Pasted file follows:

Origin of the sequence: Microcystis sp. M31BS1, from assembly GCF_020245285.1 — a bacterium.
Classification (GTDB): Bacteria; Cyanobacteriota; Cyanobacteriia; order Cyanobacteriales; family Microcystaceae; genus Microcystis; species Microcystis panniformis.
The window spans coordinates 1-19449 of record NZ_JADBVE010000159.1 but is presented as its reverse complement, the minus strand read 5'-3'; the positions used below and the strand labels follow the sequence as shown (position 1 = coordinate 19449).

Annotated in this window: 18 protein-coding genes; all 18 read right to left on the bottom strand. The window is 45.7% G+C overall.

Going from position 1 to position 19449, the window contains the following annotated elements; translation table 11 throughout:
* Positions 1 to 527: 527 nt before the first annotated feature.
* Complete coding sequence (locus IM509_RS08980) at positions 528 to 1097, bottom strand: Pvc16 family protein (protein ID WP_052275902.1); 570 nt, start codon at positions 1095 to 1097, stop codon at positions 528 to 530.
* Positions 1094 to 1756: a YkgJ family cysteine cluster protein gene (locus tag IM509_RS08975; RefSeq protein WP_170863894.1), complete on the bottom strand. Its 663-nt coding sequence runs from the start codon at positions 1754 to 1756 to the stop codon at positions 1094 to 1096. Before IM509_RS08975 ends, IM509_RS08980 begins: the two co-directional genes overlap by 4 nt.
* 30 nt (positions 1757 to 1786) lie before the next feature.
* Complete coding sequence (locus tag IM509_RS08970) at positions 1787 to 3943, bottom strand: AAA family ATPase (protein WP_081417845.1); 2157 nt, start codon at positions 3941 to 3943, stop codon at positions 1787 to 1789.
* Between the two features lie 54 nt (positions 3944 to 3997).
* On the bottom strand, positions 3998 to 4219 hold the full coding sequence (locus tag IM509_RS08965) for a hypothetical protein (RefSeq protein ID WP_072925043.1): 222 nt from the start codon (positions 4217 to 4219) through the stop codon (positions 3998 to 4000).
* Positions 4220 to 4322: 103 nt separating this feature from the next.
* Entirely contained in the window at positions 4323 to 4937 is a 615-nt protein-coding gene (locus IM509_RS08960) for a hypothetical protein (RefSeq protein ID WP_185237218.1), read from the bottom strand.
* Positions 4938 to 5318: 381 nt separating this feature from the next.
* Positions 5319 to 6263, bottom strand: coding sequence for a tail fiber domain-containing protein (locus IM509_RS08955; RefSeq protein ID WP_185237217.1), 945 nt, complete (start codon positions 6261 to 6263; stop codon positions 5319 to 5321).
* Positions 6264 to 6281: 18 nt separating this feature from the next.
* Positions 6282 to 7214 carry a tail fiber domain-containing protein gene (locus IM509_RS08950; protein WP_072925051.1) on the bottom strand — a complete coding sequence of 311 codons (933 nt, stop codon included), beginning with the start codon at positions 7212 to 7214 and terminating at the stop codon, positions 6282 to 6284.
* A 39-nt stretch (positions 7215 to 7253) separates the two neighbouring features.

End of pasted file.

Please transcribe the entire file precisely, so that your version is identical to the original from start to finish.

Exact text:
Origin of the sequence: Microcystis sp. M31BS1, from assembly GCF_020245285.1 — a bacterium.
Classification (GTDB): Bacteria; Cyanobacteriota; Cyanobacteriia; order Cyanobacteriales; family Microcystaceae; genus Microcystis; species Microcystis panniformis.
The window spans coordinates 1-19449 of record NZ_JADBVE010000159.1 but is presented as its reverse complement, the minus strand read 5'-3'; the positions used below and the strand labels follow the sequence as shown (position 1 = coordinate 19449).

Annotated in this window: 18 protein-coding genes; all 18 read right to left on the bottom strand. The window is 45.7% G+C overall.

Going from position 1 to position 19449, the window contains the following annotated elements; translation table 11 throughout:
* Positions 1 to 527: 527 nt before the first annotated feature.
* Complete coding sequence (locus IM509_RS08980) at positions 528 to 1097, bottom strand: Pvc16 family protein (protein ID WP_052275902.1); 570 nt, start codon at positions 1095 to 1097, stop codon at positions 528 to 530.
* Positions 1094 to 1756: a YkgJ family cysteine cluster protein gene (locus tag IM509_RS08975; RefSeq protein WP_170863894.1), complete on the bottom strand. Its 663-nt coding sequence runs from the start codon at positions 1754 to 1756 to the stop codon at positions 1094 to 1096. Before IM509_RS08975 ends, IM509_RS08980 begins: the two co-directional genes overlap by 4 nt.
* 30 nt (positions 1757 to 1786) lie before the next feature.
* Complete coding sequence (locus tag IM509_RS08970) at positions 1787 to 3943, bottom strand: AAA family ATPase (protein WP_081417845.1); 2157 nt, start codon at positions 3941 to 3943, stop codon at positions 1787 to 1789.
* Between the two features lie 54 nt (positions 3944 to 3997).
* On the bottom strand, positions 3998 to 4219 hold the full coding sequence (locus tag IM509_RS08965) for a hypothetical protein (RefSeq protein ID WP_072925043.1): 222 nt from the start codon (positions 4217 to 4219) through the stop codon (positions 3998 to 4000).
* Positions 4220 to 4322: 103 nt separating this feature from the next.
* Entirely contained in the window at positions 4323 to 4937 is a 615-nt protein-coding gene (locus IM509_RS08960) for a hypothetical protein (RefSeq protein ID WP_185237218.1), read from the bottom strand.
* Positions 4938 to 5318: 381 nt separating this feature from the next.
* Positions 5319 to 6263, bottom strand: coding sequence for a tail fiber domain-containing protein (locus IM509_RS08955; RefSeq protein ID WP_185237217.1), 945 nt, complete (start codon positions 6261 to 6263; stop codon positions 5319 to 5321).
* Positions 6264 to 6281: 18 nt separating this feature from the next.
* Positions 6282 to 7214 carry a tail fiber domain-containing protein gene (locus IM509_RS08950; protein WP_072925051.1) on the bottom strand — a complete coding sequence of 311 codons (933 nt, stop codon included), beginning with the start codon at positions 7212 to 7214 and terminating at the stop codon, positions 6282 to 6284.
* A 39-nt stretch (positions 7215 to 7253) separates the two neighbouring features.